woman holding fireflies
Photo by Matheus Bertelli on

What is Bokeh?

I don’t know if this is a new fad in photography, but, it seems to be a very popular item lately. Take a look at the photo above. See in the background and the foreground, those out of focus lights that look like “blurry lights” ? That is the Bokeh! And it can add a lot of interest to your photos.

Just to clarify, I have found a photo that has Bokeh in it, and circled those lights that give us the “bokeh” effect. They are circled in yellow:

I went to my usual photo collection sites, and typed in “Bokeh” and got a ton of photos like this:

yellow bokeh photo
Photo by on

That kind of photo is not something I like a lot. I just wouldn’t hang that on the wall. I like them in the background of the main subject, something like this:

close up photo of mushrooms
Photo by Visually Us on – See the blue “Bokeh” in the background?

If you want to put Bokeh in your photos, you will need to do the following:


Bokeh starts with lens choice. Go for a lens with a wide maximum aperture (ideally, f/2.8 or wider, but f/4 can work, too).

If possible, pick a lens with a high number of aperture blades (remember: the more circular the aperture shape, the better!).

And go with a standard or telephoto focal length, not wide angle.


Bokeh is only affected by one camera setting: the aperture. So make it count!

For the strongest bokeh effect, dial in your lens’s lowest f-number. (Though if your lens goes to f/1.2 or f/1.4 and you’re shooting from up close, you may want to narrow the aperture just a bit to prevent your subject from going out of focus.)

If you’re not sure how to adjust the aperture, by the way, consult your camera manual. You’ll generally need to shift the mode dial to manual mode or Aperture priority mode, then rotate the corresponding aperture dial until it gives you the result you want (though some lenses offer an aperture ring on the barrel, which you can turn to manually set the aperture).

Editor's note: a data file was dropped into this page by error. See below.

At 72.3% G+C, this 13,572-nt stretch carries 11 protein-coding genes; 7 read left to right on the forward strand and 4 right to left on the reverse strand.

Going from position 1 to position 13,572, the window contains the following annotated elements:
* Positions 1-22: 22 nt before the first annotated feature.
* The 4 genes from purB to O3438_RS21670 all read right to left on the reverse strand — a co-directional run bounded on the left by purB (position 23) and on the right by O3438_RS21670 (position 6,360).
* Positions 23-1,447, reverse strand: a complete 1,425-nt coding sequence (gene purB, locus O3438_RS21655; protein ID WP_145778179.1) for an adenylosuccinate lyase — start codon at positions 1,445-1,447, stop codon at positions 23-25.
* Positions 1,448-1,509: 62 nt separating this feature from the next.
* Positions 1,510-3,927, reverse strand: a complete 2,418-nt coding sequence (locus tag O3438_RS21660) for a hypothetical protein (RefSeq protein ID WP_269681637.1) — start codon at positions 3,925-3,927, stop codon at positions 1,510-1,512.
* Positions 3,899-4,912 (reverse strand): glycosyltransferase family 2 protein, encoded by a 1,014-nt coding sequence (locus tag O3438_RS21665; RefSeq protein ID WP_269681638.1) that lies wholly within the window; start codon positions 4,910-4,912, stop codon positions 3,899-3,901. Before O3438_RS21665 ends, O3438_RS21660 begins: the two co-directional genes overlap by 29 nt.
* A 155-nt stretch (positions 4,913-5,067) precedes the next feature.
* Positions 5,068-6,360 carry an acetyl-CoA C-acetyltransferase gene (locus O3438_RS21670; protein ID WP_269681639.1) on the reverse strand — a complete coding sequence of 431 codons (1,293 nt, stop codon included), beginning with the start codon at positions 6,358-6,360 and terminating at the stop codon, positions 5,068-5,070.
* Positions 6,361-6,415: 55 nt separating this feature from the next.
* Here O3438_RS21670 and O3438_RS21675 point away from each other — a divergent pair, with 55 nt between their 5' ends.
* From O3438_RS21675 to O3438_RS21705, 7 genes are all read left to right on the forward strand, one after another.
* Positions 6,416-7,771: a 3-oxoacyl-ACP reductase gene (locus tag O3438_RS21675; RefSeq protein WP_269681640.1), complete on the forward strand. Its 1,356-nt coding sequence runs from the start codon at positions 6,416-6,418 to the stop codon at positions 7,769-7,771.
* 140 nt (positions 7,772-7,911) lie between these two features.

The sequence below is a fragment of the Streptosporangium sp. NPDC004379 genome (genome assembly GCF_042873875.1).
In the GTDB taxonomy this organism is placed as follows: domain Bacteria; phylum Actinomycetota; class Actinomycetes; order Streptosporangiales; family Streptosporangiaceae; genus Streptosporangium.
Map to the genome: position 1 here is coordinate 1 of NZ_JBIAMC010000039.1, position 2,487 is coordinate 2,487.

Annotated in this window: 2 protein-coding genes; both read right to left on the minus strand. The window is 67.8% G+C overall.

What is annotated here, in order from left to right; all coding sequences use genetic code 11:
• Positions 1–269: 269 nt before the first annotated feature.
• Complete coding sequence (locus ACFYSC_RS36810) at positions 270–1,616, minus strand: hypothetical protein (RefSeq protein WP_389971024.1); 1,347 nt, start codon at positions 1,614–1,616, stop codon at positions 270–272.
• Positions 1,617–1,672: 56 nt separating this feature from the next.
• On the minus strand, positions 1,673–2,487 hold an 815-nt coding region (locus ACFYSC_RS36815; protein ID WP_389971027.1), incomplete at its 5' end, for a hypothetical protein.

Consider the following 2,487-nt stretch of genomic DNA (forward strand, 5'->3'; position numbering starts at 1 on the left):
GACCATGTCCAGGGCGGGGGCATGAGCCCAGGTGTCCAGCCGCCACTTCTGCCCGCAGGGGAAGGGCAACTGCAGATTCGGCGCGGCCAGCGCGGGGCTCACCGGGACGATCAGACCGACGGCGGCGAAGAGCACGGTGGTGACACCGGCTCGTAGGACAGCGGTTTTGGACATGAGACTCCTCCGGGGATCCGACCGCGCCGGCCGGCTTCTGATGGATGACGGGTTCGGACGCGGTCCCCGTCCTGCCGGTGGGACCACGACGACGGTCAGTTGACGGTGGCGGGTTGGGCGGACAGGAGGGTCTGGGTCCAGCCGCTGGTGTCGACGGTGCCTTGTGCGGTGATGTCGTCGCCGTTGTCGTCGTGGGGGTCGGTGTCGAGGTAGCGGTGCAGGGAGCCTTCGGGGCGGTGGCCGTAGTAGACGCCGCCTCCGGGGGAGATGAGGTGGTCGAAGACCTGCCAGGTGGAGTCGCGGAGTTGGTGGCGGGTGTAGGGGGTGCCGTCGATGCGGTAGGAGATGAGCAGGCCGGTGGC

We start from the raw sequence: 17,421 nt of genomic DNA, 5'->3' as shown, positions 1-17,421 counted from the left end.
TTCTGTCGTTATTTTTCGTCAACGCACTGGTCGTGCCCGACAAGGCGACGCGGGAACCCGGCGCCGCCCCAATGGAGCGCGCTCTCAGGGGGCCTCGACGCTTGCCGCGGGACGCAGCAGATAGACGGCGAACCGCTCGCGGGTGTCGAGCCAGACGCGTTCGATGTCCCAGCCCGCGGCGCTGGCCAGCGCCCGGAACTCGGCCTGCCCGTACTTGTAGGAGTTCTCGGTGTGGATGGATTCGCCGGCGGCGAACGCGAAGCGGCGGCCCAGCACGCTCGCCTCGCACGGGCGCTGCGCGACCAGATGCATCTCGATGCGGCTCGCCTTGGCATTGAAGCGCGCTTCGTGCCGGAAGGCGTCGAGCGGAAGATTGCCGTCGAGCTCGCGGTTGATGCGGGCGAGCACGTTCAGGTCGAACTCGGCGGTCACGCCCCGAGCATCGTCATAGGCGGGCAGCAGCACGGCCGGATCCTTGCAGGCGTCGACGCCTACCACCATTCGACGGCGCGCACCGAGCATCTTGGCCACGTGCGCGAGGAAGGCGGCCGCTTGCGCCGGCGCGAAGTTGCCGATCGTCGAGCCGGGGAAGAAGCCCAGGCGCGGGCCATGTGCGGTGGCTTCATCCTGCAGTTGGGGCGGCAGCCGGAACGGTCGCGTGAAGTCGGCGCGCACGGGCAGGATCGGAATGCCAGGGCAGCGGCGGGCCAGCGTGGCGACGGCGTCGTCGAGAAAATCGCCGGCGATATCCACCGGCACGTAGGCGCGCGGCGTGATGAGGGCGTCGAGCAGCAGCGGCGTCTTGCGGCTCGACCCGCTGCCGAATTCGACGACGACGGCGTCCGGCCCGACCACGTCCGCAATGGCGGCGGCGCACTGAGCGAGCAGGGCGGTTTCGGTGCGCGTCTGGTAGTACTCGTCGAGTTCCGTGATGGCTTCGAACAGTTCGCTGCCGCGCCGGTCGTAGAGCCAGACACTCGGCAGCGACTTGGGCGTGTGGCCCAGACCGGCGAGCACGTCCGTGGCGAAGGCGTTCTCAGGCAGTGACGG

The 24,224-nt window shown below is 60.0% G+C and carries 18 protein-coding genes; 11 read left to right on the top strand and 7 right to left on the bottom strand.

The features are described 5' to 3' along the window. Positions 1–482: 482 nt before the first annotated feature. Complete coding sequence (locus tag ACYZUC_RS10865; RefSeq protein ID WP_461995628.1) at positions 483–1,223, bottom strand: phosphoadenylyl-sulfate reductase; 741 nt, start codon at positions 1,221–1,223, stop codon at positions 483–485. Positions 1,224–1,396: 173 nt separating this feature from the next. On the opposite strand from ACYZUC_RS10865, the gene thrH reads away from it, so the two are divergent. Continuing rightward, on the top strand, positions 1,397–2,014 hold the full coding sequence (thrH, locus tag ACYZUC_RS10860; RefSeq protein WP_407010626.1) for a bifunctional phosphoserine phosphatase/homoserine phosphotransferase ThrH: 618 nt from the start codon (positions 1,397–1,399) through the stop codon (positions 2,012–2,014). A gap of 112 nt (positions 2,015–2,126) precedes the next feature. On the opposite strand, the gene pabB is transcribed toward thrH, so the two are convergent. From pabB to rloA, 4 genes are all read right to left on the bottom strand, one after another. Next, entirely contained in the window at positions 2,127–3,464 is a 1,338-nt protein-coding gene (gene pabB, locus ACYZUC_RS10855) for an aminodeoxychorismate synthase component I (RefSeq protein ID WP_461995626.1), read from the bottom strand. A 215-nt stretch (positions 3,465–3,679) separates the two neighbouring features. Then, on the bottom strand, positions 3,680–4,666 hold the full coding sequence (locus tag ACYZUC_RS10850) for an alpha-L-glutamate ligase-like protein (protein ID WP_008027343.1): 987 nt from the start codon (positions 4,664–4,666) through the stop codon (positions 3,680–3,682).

selective focus photography of light bulbs
Photo by Tim Gouw on


Determine the subject you want to photograph, then get close. Remember, you can either move close physically, or you can use a long lens for a tighter perspective.

If you have the time, try both; the effect will be slightly different in each case (longer lenses compress the background, which gives smooth bokeh, but you may lose a bit of intimacy), and you may find you prefer one look over the other.

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If you can move your subject (or, in the case of portraits, if you can ask your subject to move), then put them in front of a uniform, non-distracting background.

And bring them far away from the background, so the bokeh effect is more pronounced.

If you can’t move your subject, then try to adjust your perspective. By getting down low, you can remove distracting background details from the frame; by moving to the side, you can increase subject-background distance; and so on.

beige a freestanding letter decor
Photo by Arun Kumar on


At this point, you’ve done everything you can for the best-possible bokeh.

So determine the remaining settings you need for a good exposure (e.g., your shutter speed and your ISO). Focus on your subject. Check one last time to ensure the background doesn’t include any distractions.

And take your photo!

After you capture a shot or two, check your camera’s LCD. Pay careful attention to the quality of the background. Ask yourself: How does the bokeh look? Is there anything I can change to make it better?

person pouring wine on glass
Photo by Nicole Michalou on


This is a wonderful thing to try if you haven’t yet. If you are doing it for a customer, or even yourself, you will find you will love the effect. Good luck!

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